OCAP | Join us on January 24!
Ontario Coalition Against Poverty is a direct action anti-poverty organization that fights for more shelter beds, social housing, and a raise in social assistance rates.
poverty, homelessness, housing, social assistance, ontario works, odsp, anti-poverty. ocap. ontario coalition against poverty, shelters,
22689
post-template-default,single,single-post,postid-22689,single-format-standard,ajax_fade,page_not_loaded,,select-theme-ver-4.5,menu-animation-underline,wpb-js-composer js-comp-ver-5.5.2,vc_responsive

Join us on January 24!

Join us Wednesday at 8:30 am at City Hall to Fight for Beds and Better Conditions.

Eight city councillors released an open letter last week calling on their fellow councillors to keep the respite centres open past April 15 and reconsider the motion to open at least 1000 permanent new shelter beds this year. Both are key demands of our upcoming action on Wednesday, January 24. Remarkably, Mayor John Tory and Councillor Joe Mihevc were among the signatories of the letter, an impressive about face just over a month after both of them colluded to defeat a similar motion back in early December.

This is a significant development, one that would not have been possible without our collective resistance, including the substantial support that Wednesday’s action has garnered. It is important to remember, however, that the fight is far from over. The motions still need to be passed by the majority of council, and necessary resources need to be allocated in the 2018 budget. It is more important now than ever to keep the pressure on the city to build shelter and improve conditions.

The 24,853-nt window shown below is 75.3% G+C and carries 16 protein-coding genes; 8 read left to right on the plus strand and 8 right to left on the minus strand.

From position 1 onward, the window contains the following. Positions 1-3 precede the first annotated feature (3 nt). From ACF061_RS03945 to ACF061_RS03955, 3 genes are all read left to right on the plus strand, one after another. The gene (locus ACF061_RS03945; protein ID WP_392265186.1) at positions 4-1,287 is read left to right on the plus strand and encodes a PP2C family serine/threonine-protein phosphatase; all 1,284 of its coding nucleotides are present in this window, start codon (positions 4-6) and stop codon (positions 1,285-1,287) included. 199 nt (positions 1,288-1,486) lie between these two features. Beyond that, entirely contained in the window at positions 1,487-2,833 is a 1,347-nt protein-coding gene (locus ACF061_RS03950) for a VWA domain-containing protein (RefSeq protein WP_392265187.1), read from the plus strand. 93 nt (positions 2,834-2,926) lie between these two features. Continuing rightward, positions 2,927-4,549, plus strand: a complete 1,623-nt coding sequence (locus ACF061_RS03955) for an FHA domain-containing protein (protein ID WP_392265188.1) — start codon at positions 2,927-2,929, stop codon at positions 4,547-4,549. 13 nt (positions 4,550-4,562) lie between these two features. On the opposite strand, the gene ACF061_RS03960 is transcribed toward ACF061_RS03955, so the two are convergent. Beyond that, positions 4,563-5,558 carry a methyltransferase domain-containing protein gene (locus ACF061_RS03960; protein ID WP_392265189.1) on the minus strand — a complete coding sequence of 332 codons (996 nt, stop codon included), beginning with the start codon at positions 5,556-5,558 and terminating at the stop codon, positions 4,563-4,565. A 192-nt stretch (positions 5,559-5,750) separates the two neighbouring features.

On Wednesday, we will also be demanding that the city address the appalling conditions in the sub-standard back-up facilities: warming centres, drop-ins, and volunteer-run overnight programs. These facilities lack adequate washrooms and lockers; additionally, reports of stressful, unsanitary conditions are commonplace. Yet, having nowhere else to go, over 700 people cram in nightly in these centres. Yesterday, reports emerged about a homeless man at the Moss Park Armoury being rushed to hospital after being in medical distress for over a day. Fellow residents at the armoury spoke of their repeated pleas to get him medical assistance being ignored, until his life was put in jeopardy.

Public outrage about the deadly crisis facing Toronto’s homeless may have compelled Mayor Tory to shift his position, but that means little unless it translates to action. In order for that to happen, we must let it be known, in no uncertain terms, that unless the very basic demands we put forward for preserving human life and dignity are met, this struggle will continue to escalate. Join us!